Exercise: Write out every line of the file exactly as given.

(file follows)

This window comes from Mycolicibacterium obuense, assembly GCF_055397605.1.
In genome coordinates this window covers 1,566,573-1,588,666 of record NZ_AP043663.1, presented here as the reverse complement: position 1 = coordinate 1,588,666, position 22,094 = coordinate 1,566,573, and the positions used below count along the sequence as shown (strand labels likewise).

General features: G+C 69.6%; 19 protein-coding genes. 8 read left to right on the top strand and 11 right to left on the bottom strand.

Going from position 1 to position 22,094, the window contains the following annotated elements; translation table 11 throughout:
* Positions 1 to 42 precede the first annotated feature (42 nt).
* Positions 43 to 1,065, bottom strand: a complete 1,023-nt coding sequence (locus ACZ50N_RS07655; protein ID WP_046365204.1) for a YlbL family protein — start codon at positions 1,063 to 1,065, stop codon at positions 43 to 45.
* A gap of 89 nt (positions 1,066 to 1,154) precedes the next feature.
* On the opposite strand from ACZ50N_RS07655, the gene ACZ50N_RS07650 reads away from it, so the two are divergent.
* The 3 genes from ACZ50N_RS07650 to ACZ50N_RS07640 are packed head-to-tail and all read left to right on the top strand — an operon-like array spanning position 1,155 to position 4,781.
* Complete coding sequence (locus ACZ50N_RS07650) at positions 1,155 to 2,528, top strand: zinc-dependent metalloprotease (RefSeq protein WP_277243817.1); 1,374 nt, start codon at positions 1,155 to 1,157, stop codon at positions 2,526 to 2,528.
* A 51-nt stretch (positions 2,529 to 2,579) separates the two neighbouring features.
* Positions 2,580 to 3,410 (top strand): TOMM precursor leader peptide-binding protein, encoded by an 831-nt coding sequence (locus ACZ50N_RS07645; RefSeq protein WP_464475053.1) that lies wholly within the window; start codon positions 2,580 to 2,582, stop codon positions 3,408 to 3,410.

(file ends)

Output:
This window comes from Mycolicibacterium obuense, assembly GCF_055397605.1.
In genome coordinates this window covers 1,566,573-1,588,666 of record NZ_AP043663.1, presented here as the reverse complement: position 1 = coordinate 1,588,666, position 22,094 = coordinate 1,566,573, and the positions used below count along the sequence as shown (strand labels likewise).

General features: G+C 69.6%; 19 protein-coding genes. 8 read left to right on the top strand and 11 right to left on the bottom strand.

Going from position 1 to position 22,094, the window contains the following annotated elements; translation table 11 throughout:
* Positions 1 to 42 precede the first annotated feature (42 nt).
* Positions 43 to 1,065, bottom strand: a complete 1,023-nt coding sequence (locus ACZ50N_RS07655; protein ID WP_046365204.1) for a YlbL family protein — start codon at positions 1,063 to 1,065, stop codon at positions 43 to 45.
* A gap of 89 nt (positions 1,066 to 1,154) precedes the next feature.
* On the opposite strand from ACZ50N_RS07655, the gene ACZ50N_RS07650 reads away from it, so the two are divergent.
* The 3 genes from ACZ50N_RS07650 to ACZ50N_RS07640 are packed head-to-tail and all read left to right on the top strand — an operon-like array spanning position 1,155 to position 4,781.
* Complete coding sequence (locus ACZ50N_RS07650) at positions 1,155 to 2,528, top strand: zinc-dependent metalloprotease (RefSeq protein WP_277243817.1); 1,374 nt, start codon at positions 1,155 to 1,157, stop codon at positions 2,526 to 2,528.
* A 51-nt stretch (positions 2,529 to 2,579) separates the two neighbouring features.
* Positions 2,580 to 3,410 (top strand): TOMM precursor leader peptide-binding protein, encoded by an 831-nt coding sequence (locus ACZ50N_RS07645; RefSeq protein WP_464475053.1) that lies wholly within the window; start codon positions 2,580 to 2,582, stop codon positions 3,408 to 3,410.